How Should People with Hearing Loss and Hearing Aids Prepare for Disaster?

Susan L Fenrich, BC-HIS* HEARING LOSS NEWS & INFORMATION

Susan L Fenrich, BC-HIS*

Owner | President | State Licensed Hearing Instrument Specialist | *Board Certified in Hearing Instrument Sciences
Susan began her full time career with Welsch Hearing Aid Company in December, 1984 as the Office Manager. On March 5, 1985, she became a State Licensed Hearing Instrument Specialist. In 1994, she passed her National Board for Certification Examination.
Susan L Fenrich, BC-HIS*

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With all the hurricanes, earthquakes, and fires that have been plaguing the world lately one cannot be prepared enough.   We all know that disaster preparation is important, but there are additional precautions people with hearing loss can take to ensure they are prepared in case of an emergency.

Think about the which natural disasters can occur in our area:  Tornadoes, fires, blizzards, floods, and rarely an earthquake are what we think of in Wisconsin.  For those of you who spend part of your year in Florida you need to be prepared for hurricanes and if in California—earthquakes.

Tips for disaster preparedness:

  1. Make sure that your hearing aids are insured for loss and damage coverage.   Hearing aids usually come with some insurance when purchased, but it may need to be renewed and if it can’t be renewed you may want to have it insured by an inland marine or personal articles policy.  Check with your hearing aid care provider to see if your aids are covered.
  2. Have have a shelter-in-place plan and a conveniently located emergency kit prepared in case you need to leave your home suddenly. When dealing with tornado or fire you may have to evacuate your home quickly.  You should have everything you need to make sure your hearing aids continue to work in an emergency so you can hear instructions.  Your emergency kit should include:  a one-month supply or more of batteries, hearing aid cleaning tools, a hearing aid dry kit, a waterproof container storing the hearing aids, hearing aid provider’s contact information, batteries and chargers for any assistive listening devices you may need, flashlight with batteries, and of course a pen and paper.
  3. If you have a moderate to severe hearing loss you may not hear the local Sirens alerting you to a tornado or other emergency, if you are not wearing hearing aids.  Those with hearing loss can find it difficult to hear alerts or understand instructions. An NOAA weather alert radio with strobe lights, bed shakers and text alerts can keep you informed, as well as wake you in the middle of the night to alert you of potential threat. You can also sign up for alerts on your mobile phone through EmergencyEmail.org. There are some alerting devices available to work with mobile phones as well.  Don’t rely on the emergency alerts that scroll across the bottom of your television screen; if you use closed captioning these messages can sometimes be blocked from your view.  If your home catches on fire there is a good chance you will not hear your smoke alarm, especially if you are sleeping.   Having a smoke alarm system that alerts you with strobe lights and beds shakers is essential as well.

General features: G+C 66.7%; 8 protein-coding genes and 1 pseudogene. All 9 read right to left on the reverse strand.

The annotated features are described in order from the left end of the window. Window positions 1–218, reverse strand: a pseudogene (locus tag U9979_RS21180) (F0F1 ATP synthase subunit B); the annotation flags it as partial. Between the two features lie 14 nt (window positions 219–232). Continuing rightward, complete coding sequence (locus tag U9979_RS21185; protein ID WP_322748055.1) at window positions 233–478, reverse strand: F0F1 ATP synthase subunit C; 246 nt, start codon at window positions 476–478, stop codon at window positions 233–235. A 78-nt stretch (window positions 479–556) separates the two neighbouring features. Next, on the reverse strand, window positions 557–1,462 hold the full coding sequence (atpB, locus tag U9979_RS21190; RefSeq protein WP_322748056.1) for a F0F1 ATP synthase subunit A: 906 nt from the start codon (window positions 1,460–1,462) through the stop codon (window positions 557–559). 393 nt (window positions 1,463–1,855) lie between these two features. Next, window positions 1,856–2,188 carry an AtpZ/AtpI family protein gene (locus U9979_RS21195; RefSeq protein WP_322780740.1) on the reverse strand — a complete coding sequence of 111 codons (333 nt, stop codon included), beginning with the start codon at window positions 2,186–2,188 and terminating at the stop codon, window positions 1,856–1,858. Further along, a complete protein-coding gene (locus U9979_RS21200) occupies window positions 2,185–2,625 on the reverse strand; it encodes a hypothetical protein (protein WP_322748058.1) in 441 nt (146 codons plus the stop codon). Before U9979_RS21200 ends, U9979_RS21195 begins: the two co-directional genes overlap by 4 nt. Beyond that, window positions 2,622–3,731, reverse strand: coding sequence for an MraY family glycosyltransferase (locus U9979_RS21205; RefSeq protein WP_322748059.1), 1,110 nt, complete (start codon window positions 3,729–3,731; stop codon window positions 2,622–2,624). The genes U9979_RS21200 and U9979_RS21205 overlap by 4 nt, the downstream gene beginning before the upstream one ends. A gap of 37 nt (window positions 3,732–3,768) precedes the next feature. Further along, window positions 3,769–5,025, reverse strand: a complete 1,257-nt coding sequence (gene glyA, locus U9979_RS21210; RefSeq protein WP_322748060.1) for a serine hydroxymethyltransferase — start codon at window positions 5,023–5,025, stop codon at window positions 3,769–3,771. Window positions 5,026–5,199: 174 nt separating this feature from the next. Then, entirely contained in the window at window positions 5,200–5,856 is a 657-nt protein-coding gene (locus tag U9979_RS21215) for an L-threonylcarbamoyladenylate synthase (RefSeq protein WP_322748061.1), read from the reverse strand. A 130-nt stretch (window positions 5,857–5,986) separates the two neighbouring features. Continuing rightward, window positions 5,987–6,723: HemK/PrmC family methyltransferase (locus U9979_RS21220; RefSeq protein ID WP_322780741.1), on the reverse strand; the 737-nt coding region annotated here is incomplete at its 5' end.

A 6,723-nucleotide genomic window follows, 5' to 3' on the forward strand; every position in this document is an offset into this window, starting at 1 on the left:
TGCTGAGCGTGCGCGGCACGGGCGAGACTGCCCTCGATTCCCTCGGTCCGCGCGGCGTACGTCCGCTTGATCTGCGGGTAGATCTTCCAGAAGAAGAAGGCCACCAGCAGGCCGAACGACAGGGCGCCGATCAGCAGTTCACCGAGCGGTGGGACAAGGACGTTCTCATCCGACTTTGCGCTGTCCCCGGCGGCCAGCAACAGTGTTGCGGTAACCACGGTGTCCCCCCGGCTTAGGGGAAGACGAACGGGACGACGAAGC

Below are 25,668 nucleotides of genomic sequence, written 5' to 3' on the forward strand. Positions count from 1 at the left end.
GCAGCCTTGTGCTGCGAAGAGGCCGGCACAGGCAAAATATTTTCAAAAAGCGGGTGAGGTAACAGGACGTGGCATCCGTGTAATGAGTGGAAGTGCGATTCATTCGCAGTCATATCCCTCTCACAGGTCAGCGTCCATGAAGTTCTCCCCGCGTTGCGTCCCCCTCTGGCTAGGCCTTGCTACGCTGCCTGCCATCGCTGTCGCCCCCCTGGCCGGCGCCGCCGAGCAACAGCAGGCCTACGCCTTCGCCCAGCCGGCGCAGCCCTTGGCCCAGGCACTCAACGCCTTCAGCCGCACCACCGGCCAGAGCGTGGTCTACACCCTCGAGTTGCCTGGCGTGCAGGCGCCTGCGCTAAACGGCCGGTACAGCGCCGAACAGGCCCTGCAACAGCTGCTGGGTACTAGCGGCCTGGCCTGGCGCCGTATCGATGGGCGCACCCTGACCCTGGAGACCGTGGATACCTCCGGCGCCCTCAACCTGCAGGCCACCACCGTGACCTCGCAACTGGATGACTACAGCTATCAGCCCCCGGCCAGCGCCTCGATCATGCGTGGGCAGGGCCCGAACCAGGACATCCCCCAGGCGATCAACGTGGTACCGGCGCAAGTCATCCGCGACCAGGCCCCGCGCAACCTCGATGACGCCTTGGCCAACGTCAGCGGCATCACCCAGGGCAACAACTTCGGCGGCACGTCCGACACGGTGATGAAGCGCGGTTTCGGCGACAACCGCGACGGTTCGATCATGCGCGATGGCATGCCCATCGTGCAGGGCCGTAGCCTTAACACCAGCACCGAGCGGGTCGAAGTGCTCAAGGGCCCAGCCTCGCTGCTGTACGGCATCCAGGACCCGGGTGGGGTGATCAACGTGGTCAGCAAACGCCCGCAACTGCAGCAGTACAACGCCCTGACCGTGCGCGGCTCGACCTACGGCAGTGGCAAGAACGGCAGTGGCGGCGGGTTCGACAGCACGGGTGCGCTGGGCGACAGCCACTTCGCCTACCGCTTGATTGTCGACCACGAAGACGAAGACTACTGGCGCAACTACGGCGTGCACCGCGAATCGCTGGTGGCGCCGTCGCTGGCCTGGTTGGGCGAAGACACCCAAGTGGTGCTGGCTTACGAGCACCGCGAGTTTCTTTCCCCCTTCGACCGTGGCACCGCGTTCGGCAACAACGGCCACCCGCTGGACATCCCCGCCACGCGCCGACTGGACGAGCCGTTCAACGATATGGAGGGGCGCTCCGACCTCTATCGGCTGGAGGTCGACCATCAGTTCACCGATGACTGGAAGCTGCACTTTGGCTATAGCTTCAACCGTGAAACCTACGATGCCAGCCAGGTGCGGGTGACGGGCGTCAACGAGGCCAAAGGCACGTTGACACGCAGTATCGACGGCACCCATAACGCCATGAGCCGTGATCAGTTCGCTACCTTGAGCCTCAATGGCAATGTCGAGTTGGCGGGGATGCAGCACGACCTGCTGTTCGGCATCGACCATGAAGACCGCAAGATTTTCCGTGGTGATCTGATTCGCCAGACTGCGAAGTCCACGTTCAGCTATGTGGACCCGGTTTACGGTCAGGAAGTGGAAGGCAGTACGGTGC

4. Ask a neighbor, friend, or relative to alert you in the event of an impending disaster. Most communities now have CERT programs; signing up for the one in your area lets volunteers who might be out helping after a disaster know that you have hearing loss and might need special assistance.  You can also sign up “Reverse 911 Alerts”.  Go to: http://www.safetyinformed.org   which places calls to your mobile phone in case of a weather-related or other emergency.  This is a free service.    If you do not have a mobile phone you may want to purchase one for safety reasons.  If you have hearing aids, consult with your hearing aid provider to find out which phone will work the best with your hearing aids.
  5. If you have a hearing service dog, make sure your emergency kit contains a supply of food and a copy of his service animal ID, so the Emergency shelters will let your dog, and a leash and collar to ensure he doesn’t accidentally become separated from you.
  6. If you have a child with hearing loss, make a family plan emergency plan. Role play what to do in various emergency situations. Teach your child what to do and how and whom to ask for help if you become separated and his hearing device or implant stops working. If your child is home alone for a period during the, ask a neighbor, friend or family member to check on him to make sure he is safe and informed.

Welsch Hearing Aid Company of Sheboygan can help you choose which alerting system is appropriate for your hearing needs.    Dial 452-0213 or 1-800-924-2101 to schedule a FREE consultation today.

Information for this article was taken from “Disaster preparation for people with hearing loss” by Lisa Packer, staff writer for Healthy Hearing | Monday, March 23rd, 2015